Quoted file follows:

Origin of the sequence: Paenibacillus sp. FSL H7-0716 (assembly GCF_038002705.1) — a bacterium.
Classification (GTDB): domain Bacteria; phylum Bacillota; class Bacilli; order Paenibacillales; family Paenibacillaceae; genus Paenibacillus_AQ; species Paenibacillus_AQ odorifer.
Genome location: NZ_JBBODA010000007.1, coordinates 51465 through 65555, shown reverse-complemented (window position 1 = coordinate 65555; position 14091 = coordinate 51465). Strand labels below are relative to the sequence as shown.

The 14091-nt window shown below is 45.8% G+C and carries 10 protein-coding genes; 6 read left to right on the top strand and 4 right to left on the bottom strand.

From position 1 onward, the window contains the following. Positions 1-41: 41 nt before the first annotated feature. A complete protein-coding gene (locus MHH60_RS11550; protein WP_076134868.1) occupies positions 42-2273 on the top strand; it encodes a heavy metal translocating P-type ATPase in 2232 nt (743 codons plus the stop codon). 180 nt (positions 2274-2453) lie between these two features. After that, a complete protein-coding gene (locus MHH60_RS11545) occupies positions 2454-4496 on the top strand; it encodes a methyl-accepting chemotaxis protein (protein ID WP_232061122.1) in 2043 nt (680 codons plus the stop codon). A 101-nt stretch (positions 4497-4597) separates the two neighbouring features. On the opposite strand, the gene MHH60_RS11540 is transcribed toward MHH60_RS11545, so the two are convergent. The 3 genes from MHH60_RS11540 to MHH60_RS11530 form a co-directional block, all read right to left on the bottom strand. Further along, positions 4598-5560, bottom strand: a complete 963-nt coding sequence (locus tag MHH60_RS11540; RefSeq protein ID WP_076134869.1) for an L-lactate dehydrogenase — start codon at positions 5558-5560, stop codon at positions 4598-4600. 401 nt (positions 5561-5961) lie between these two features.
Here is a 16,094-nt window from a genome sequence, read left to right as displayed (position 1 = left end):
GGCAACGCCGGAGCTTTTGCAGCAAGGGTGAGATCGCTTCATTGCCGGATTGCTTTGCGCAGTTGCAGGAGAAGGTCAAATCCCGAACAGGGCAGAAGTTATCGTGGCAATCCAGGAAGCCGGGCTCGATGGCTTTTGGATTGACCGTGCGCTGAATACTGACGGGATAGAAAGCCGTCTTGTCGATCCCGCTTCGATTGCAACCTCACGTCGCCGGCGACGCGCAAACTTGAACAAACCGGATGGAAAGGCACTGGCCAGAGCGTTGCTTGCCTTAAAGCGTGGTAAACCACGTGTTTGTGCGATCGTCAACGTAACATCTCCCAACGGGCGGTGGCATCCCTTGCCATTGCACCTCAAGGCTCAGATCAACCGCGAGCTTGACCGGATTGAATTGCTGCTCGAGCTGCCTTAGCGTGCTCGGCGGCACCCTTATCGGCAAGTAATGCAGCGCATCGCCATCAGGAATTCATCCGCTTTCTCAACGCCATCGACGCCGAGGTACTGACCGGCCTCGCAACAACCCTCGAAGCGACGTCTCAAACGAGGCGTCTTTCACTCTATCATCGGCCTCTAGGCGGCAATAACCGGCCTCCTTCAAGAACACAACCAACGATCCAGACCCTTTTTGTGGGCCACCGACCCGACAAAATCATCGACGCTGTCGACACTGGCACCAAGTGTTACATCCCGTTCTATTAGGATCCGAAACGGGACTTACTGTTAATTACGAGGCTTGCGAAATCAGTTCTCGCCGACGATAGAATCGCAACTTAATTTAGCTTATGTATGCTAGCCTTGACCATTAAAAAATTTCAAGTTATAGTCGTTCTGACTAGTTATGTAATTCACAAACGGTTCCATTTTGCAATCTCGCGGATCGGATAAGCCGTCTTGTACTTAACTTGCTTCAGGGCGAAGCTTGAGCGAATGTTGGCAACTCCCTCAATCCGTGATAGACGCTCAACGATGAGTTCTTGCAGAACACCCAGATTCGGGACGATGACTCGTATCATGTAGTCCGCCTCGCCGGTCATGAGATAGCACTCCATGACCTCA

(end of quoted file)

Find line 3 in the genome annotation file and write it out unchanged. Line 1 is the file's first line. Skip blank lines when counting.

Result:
Genome location: NZ_JBBODA010000007.1, coordinates 51465 through 65555, shown reverse-complemented (window position 1 = coordinate 65555; position 14091 = coordinate 51465). Strand labels below are relative to the sequence as shown.